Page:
Simon Ryan, a passionate leader in customer operations, reflects on 5 key learnings from his career so far.
My First Step Into the Industry Led to Over 20 Years in Customer Operations
When I started as a customer service advisor in 2003, I thought it was going to be a ‘stop gap’, just ‘something to pay the bills’, until I could find a career. Boy, was I wrong…
That first step took me on a journey of over 20 years in customer operations that was crazy and amazing in equal measures.
It allowed me to see the world, visiting South Africa and India, to name a few. It put me in senior leadership positions, leading amazing groups of people. Most surprisingly, though, it taught me life skills that shaped who I am today as a person.
My last position was at AO, one of the most customer-centric brands in the UK. I headed up their customer experience and contact centre for their mobile division, as the Director of Customer Operations – something I would never have thought possible in 2003, but it’s 100% down to how amazing and progressive this industry is.
I see my journey in the contact centre sector as a roller-coaster that I had no expectations of enjoying but got on for the ride, ended up loving it, and never wanted to get off.
Here Are 5 Things I’ve Learnt on My Journey So Far…
1. Be a Sponge for Knowledge
Listen, learn, and listen again. Having an in-depth knowledge of your subject matter will not only set you apart, but makes your job 10 times easier.
That doesn’t just apply to knowledge in your own operational world; deeply understand how the customer operation impacts other areas in the business, and vice versa.
Having an in-depth knowledge of your subject matter will not only set you apart, but makes your job 10 times easier.
For example, when trading creates a new customer proposition, what does that do to contact rates? When you change a process for how you take payments, how does that impact the finance team?
You’ll become, and be seen as, someone who understands the whole picture and can make informed, considered decisions.
For more reasons why you should encourage a culture of learning, read our article: 8 Benefits of Creating a Culture of Learning in Your Contact Centre
2. Reframe Failure
When you work in operations, things are going to go wrong at times. Post-sale customer contact is, by definition, failure demand from issues within the customer journey, so try reframing failure as an opportunity to gain key learnings.
I’d always encourage leaders to drive a culture of psychological safety within their teams. To empower people to achieve ambitious goals and push boundaries, safe in the knowledge that it’s ok to fail at times.
When you’re trying to innovate, some sort of failure is inevitable, and as long as it’s not avoidable and repeated failure, that’s all part of the journey as a group.
Face into those challenges, reframe the failure, embrace the learnings, and evolve.
3. Just Say “Yes!”
Some of the key milestones in my career were certainly when I agreed to try things far out of my comfort zone.
The reality is that you never grow when you’re in your comfort zone. If your manager understands you, the chances are that they’ve already seen competencies, or at least the ability to learn, that you haven’t even realized yet.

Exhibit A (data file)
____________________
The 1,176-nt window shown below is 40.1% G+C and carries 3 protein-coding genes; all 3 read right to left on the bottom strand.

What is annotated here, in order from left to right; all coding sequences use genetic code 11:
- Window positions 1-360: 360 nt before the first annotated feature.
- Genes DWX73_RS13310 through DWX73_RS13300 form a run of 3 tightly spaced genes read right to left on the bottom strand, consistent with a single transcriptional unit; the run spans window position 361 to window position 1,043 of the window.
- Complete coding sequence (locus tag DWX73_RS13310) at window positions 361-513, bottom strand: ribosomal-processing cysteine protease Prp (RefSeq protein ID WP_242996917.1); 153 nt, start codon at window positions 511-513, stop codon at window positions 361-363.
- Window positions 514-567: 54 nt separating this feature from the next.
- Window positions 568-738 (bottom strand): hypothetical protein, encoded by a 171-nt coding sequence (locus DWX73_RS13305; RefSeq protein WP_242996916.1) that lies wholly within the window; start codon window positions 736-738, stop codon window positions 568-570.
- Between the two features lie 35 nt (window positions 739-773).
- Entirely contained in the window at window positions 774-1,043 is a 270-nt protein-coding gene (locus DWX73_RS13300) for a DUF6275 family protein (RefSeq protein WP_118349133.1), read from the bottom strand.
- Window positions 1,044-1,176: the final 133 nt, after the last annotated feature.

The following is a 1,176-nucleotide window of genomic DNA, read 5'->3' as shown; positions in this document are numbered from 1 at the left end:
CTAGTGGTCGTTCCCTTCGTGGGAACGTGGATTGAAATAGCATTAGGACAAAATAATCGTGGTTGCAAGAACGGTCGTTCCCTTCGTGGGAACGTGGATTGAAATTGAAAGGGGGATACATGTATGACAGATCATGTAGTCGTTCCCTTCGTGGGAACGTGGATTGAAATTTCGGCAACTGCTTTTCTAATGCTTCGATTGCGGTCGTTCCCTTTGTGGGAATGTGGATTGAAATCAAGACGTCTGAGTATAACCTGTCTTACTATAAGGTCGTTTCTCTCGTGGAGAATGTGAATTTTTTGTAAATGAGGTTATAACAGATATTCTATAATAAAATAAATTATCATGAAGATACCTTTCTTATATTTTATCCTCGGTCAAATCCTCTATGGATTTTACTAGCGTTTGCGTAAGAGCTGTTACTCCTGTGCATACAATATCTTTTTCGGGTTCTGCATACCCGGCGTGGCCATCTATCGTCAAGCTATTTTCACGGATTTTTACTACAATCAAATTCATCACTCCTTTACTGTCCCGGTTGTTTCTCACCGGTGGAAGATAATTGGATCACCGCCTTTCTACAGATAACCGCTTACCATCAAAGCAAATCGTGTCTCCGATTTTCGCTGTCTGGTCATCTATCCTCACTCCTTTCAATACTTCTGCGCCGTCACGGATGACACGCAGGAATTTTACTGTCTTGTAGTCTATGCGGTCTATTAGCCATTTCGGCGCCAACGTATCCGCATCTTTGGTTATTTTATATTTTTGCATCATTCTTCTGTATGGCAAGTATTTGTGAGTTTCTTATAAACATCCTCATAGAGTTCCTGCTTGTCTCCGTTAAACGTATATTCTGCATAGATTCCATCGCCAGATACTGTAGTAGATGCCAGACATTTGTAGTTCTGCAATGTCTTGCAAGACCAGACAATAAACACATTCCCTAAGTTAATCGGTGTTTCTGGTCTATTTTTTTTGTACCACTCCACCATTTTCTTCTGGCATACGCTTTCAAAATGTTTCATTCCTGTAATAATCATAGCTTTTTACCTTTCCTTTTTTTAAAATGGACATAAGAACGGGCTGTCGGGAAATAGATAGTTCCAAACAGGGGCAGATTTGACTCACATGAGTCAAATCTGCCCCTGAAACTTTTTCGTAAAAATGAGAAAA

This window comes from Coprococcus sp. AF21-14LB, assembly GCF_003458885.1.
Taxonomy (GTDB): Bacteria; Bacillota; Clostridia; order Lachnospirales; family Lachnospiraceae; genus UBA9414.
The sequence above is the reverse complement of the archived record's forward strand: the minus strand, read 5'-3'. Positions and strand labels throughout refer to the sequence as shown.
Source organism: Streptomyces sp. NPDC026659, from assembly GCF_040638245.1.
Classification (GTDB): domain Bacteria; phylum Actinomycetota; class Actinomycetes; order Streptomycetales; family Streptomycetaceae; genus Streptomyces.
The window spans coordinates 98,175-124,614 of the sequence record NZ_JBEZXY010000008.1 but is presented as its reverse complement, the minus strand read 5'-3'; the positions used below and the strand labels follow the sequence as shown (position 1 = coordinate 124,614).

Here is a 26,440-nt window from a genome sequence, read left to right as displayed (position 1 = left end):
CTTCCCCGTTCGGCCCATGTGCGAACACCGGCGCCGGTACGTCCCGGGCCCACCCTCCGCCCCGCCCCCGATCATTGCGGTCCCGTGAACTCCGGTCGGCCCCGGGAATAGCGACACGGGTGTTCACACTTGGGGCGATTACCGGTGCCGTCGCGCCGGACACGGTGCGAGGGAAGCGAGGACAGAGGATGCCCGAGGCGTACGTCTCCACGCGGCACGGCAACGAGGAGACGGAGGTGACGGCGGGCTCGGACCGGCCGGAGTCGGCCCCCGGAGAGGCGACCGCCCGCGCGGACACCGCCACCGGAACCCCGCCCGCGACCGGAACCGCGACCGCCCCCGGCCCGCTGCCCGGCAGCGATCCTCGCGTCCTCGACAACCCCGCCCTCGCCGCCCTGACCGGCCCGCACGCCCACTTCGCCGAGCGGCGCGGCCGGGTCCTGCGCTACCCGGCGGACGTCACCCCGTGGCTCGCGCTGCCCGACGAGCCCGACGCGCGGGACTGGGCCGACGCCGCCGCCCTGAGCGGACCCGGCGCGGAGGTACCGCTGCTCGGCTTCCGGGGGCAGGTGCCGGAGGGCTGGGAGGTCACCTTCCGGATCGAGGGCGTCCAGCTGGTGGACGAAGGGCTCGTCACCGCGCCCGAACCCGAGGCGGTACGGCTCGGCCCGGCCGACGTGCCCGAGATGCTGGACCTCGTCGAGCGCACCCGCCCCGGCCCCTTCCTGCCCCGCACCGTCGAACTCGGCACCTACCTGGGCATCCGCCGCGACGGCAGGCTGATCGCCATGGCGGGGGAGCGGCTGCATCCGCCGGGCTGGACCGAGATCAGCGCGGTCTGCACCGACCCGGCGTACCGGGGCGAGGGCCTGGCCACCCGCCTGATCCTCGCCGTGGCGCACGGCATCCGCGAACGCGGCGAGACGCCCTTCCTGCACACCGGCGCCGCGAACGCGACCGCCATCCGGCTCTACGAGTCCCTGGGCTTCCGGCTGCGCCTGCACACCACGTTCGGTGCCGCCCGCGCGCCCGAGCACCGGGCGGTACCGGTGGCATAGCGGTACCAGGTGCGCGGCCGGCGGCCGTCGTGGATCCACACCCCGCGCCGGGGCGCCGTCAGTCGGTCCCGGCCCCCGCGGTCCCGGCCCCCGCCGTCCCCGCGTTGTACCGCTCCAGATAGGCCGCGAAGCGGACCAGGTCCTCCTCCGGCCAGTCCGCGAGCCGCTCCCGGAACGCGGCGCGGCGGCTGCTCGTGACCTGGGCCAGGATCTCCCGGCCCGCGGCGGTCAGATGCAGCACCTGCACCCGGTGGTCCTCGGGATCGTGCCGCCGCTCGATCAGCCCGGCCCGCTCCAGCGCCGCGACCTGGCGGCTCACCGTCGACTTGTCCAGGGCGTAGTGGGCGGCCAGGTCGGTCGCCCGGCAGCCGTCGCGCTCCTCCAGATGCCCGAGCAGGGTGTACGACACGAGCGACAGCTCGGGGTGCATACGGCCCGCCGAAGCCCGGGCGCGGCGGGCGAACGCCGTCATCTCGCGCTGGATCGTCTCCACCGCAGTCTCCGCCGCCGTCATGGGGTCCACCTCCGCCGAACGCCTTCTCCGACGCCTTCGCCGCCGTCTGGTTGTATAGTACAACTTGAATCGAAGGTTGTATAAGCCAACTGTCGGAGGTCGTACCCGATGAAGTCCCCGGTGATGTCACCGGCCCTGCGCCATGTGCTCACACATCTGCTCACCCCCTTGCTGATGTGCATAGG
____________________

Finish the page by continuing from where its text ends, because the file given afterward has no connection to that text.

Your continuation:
The magic occurs when you least expect it, and you never know where that path will take you – so just say “yes!”
4. Don’t Focus on the Job Title, Focus on the Value You Create
Creating real tangible value is more likely to fast-track your career aspirations than just craving a job title.
I’ve spoken with managers that want to be “Head of” or “Director of”, without really understanding what they want to be responsible for.
My advice is to try to focus on what value you can create for the team, the business, and most importantly, the customers.
- What do you bring to the party each day?
- What value do you want to create?
- Where are the current business gaps and what can you do to fill them?
- How are you measuring the progress?
In my experience, creating real tangible value is more likely to fast-track your career aspirations than just craving a job title.
5. Find a Mentor
I wish someone had told me this at the start of my career, but having a mentor is a game changer!
Finding someone who has ‘been there, done that’ can not only help you avoid some of the pitfalls others might not, but it can really help to positively change some of your unconscious behavioural traits that you might need to address.
The process of someone simply holding a mirror up to you and constructively pointing these behaviours out, if taken the right way and acted on, can positively change the way everyone perceives you. I’ve been on both sides of the mentoring process, and they are equally rewarding.
If you’re wondering where to start looking for a mentor, I’d suggest asking the people-centric leaders in your business if they would like to engage in some mentorship with you.
Some of the best leaders I know see it not only as a privilege but as a positive challenge for their own development.
For some great advice on mentoring, read our article: How to Get the Most out of Contact Centre Mentoring
I’m passionate about demonstrating that our sector has massive potential to provide a worthwhile and fulfilling career, so I hope some of these tips help. If you’d like to connect with me on LinkedIn and continue the conversation, you can find a link to my profile here.
Thanks to Simon Ryan for this great article.
Read more articles in our “What I’ve Learned” series by following the links below: